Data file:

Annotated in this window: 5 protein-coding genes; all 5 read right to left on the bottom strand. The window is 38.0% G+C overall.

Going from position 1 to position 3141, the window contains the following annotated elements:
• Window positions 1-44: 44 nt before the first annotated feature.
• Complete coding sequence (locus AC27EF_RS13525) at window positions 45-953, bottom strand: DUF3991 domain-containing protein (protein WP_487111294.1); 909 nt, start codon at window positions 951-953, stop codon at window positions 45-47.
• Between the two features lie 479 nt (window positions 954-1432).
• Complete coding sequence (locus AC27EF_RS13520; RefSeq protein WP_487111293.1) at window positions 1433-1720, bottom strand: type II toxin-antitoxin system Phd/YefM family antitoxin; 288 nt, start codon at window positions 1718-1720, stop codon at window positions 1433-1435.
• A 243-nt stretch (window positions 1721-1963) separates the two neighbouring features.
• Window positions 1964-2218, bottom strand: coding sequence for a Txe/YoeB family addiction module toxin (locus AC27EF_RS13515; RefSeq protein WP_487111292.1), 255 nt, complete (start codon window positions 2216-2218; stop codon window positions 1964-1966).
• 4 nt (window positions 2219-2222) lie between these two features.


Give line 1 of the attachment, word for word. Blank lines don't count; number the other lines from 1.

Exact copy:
Annotated in this window: 5 protein-coding genes; all 5 read right to left on the bottom strand. The window is 38.0% G+C overall.